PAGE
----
Buying or selling an aircraft involves a myriad of people, paperwork, checklists, processes and procedures that need to be carefully orchestrated from start to finish. Leading off the purchase or sale transaction is typically the letter of intent (LOI) or purchase offer. No transactions are ever the same but each LOI does have some common elements that need to be addressed or at least contemplated since this sets the tone of the transaction as well as to ensure a successful conclusion.
We like to say that buyers and sellers should fight like cats and dogs over price and the rest should fall into place in a way that is fair and equitable. As a buyer you don’t want to go in too low and the seller choose not to counter or worse yet, choose not to engage.
As a seller, your goal is to counter in a way that elicits further offers with the hopes of reaching the realm where you’d accept a deal.
Every offer should clearly spell out when the deposit goes nonrefundable. In a “soft deal” the buyer has the right to walk away up to a certain point in the transaction (typically within a day or two of the delivery of the results of the pre-purchase inspection).
In a “hard deal” the deposit becomes nonrefundable at the signature of the purchase and sale agreement meaning that, as long as the seller fixes the agreed upon discrepancies, the buyer is obligated to consummate the transaction barring any damage or other macro affect on the value of the aircraft.
A buyer and seller need to have an understanding of the general delivery condition of the aircraft. Items such as damage, status of logs/records as well as the airworthiness of the aircraft so that a definition of what a discrepancy will be should be fleshed out and agreed upon within the LOI.
An understanding of the pre-purchase inspection is vital. Striking a balance between too detailed or not providing enough direction about what the buyer would like to see inspected is the challenge with outlining the pre-purchase inspection.
At a minimum, it should spell out where the aircraft shall be inspected, who is responsible for the costs to inspect, the rectification of any discrepancies and any timing aspects regarding the total duration.
PREPARATION OF THE PURCHASE AND SALE AGREEMENT
Ask any broker or aviation lawyer about who has the right to draft the subsequent purchase and sale agreement and you’ll be presented with several answers each with their own defensible argument why they are right. Sellers like to think they should be able to serve up the first cut of the draft. Buyers will argue they are making the offer so they too should have the right.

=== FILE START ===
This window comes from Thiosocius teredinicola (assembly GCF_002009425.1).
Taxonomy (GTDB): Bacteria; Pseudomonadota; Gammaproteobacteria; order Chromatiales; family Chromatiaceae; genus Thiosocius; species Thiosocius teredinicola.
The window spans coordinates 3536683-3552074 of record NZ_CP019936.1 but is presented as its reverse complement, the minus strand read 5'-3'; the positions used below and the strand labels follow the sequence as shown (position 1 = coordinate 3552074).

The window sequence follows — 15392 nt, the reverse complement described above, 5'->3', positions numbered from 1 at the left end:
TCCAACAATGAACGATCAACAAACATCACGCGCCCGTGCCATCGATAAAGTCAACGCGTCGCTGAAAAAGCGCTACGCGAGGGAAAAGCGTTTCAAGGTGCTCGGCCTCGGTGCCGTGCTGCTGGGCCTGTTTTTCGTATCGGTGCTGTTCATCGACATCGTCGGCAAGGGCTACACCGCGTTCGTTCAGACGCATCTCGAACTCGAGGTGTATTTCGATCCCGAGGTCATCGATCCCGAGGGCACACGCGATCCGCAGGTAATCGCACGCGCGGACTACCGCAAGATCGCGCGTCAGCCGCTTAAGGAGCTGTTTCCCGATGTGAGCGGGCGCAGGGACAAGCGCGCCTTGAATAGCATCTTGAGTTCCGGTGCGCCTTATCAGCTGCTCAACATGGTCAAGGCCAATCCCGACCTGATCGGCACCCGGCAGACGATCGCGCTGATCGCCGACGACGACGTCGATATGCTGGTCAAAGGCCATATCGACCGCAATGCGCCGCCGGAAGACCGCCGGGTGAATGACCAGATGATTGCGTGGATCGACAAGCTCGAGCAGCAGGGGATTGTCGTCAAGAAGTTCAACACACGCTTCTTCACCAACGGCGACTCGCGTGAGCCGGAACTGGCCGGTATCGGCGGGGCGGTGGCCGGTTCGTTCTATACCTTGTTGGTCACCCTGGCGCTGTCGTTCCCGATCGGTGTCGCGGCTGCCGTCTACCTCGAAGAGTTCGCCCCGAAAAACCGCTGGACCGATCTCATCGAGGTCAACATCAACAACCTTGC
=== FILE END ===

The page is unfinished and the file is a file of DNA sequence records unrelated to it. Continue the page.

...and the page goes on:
Hashing out who prepares the first draft within the LOI will save from having each side racing to complete a draft and worse yet, shifting the focus from putting together an amenable deal.
The LOI should set forth a basic timeline for the major transaction milestones such as:
- How many days from the execution of the offer is the deposit due?
- How long does the buyer have to decide if they conditionally accept the aircraft after the inspection (in the case of a soft deal).
- How many days do the parties have to close after the rectification of any discrepancies and the aircraft’s return to service?
- Perhaps the most important timing item is how long is the offer in effect and how long the parties have to consummate the purchase and sale agreement. Not having one or both of these items in the LOI can have disastrous effects for either the seller or buyer depending on which side you are on.
Clearly spelling out who is responsible for the cost of the various movements of the aircraft and at what rate helps lay the ground work for a more detailed definition in the subsequent purchase and sale agreement. Both parties should remember the guidelines set forth for charging or recouping those costs are spelled out clearly in 14 C.F.R. 91.501(d). It also may be a good idea to spell out such items as where the aircraft will be moved for any visual inspections, the pre-buy location and the delivery location.
Depending on the situation, the depth of detail the parties want to delve into and any special circumstances associated with the transaction, one or both parties may want to address such items as confidentiality, governing law, binding versus non-binding, and taxes.
The items above are a few of the most important items that should be incorporated into an LOI. The framework agreed to by the buyer and seller in the LOI will serve as the bridge to lead to the more formal and robust aircraft purchase and sale agreement used to provide the detail that will then guide the sale and purchase of the asset.
Given the expectations it sets forth between the parties, it is important to strike a balance. An LOI that is too detailed can unnecessarily slow down the process. An LOI too basic can lead to the unrealistic expectations from both parties when the first draft of the subsequent purchase and sale agreement is served up. The goal is to strike a balance in order to get a deal moving.
There is no hard or fast rule about involving either your internal legal counsel and/or also involving outside aviation legal counsel at this stage. It typically comes down to each client’s preference, culture or comfort level with buying and selling aircraft. In addition, the deal structure, such as a first time purchase or the need to incorporate a 1031 Like-Kind Exchange, will also often dictate how many additional players will need to be consulted throughout a client’s organization in order to come to terms on an LOI. Regardless, the goal is crafting an LOI that both parties will use to reach an accord and move the deal into the next phase with the eye towards closing the deal.